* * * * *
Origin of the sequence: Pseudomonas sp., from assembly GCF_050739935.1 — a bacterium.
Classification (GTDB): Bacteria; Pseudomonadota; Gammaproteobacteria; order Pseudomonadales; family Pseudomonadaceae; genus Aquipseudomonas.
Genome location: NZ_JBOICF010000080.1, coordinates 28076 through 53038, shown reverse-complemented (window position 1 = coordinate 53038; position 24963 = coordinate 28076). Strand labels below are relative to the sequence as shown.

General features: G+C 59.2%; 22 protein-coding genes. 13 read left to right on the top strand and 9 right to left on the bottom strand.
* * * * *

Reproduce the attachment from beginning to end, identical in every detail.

Origin of the sequence: Pseudomonas sp., from assembly GCF_050739935.1 — a bacterium.
Classification (GTDB): Bacteria; Pseudomonadota; Gammaproteobacteria; order Pseudomonadales; family Pseudomonadaceae; genus Aquipseudomonas.
Genome location: NZ_JBOICF010000080.1, coordinates 28076 through 53038, shown reverse-complemented (window position 1 = coordinate 53038; position 24963 = coordinate 28076). Strand labels below are relative to the sequence as shown.

General features: G+C 59.2%; 22 protein-coding genes. 13 read left to right on the top strand and 9 right to left on the bottom strand.